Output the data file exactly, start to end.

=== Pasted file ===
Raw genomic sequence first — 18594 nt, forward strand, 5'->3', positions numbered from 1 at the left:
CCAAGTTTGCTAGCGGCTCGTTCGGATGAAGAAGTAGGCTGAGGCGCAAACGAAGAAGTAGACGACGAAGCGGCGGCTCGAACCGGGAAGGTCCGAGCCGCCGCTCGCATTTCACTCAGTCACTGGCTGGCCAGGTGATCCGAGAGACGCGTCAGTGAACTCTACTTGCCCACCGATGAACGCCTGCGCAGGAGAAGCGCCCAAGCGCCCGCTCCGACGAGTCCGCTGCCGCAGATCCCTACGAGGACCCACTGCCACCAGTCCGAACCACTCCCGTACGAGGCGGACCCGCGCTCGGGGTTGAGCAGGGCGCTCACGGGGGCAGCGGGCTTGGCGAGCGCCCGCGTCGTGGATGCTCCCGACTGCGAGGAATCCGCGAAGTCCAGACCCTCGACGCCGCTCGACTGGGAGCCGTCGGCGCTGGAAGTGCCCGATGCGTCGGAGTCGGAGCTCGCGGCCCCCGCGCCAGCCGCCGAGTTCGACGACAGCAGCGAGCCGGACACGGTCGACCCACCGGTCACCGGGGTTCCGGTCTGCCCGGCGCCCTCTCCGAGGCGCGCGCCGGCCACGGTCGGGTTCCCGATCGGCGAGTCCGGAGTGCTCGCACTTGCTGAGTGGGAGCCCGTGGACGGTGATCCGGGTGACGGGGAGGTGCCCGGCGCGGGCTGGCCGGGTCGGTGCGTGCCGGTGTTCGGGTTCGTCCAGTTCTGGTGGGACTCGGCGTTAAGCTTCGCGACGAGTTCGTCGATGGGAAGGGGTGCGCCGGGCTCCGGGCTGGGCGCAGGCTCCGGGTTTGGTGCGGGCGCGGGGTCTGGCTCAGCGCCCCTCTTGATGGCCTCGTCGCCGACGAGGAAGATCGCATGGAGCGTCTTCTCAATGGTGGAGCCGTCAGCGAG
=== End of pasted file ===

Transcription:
Raw genomic sequence first — 18594 nt, forward strand, 5'->3', positions numbered from 1 at the left:
CCAAGTTTGCTAGCGGCTCGTTCGGATGAAGAAGTAGGCTGAGGCGCAAACGAAGAAGTAGACGACGAAGCGGCGGCTCGAACCGGGAAGGTCCGAGCCGCCGCTCGCATTTCACTCAGTCACTGGCTGGCCAGGTGATCCGAGAGACGCGTCAGTGAACTCTACTTGCCCACCGATGAACGCCTGCGCAGGAGAAGCGCCCAAGCGCCCGCTCCGACGAGTCCGCTGCCGCAGATCCCTACGAGGACCCACTGCCACCAGTCCGAACCACTCCCGTACGAGGCGGACCCGCGCTCGGGGTTGAGCAGGGCGCTCACGGGGGCAGCGGGCTTGGCGAGCGCCCGCGTCGTGGATGCTCCCGACTGCGAGGAATCCGCGAAGTCCAGACCCTCGACGCCGCTCGACTGGGAGCCGTCGGCGCTGGAAGTGCCCGATGCGTCGGAGTCGGAGCTCGCGGCCCCCGCGCCAGCCGCCGAGTTCGACGACAGCAGCGAGCCGGACACGGTCGACCCACCGGTCACCGGGGTTCCGGTCTGCCCGGCGCCCTCTCCGAGGCGCGCGCCGGCCACGGTCGGGTTCCCGATCGGCGAGTCCGGAGTGCTCGCACTTGCTGAGTGGGAGCCCGTGGACGGTGATCCGGGTGACGGGGAGGTGCCCGGCGCGGGCTGGCCGGGTCGGTGCGTGCCGGTGTTCGGGTTCGTCCAGTTCTGGTGGGACTCGGCGTTAAGCTTCGCGACGAGTTCGTCGATGGGAAGGGGTGCGCCGGGCTCCGGGCTGGGCGCAGGCTCCGGGTTTGGTGCGGGCGCGGGGTCTGGCTCAGCGCCCCTCTTGATGGCCTCGTCGCCGACGAGGAAGATCGCATGGAGCGTCTTCTCAATGGTGGAGCCGTCAGCGAG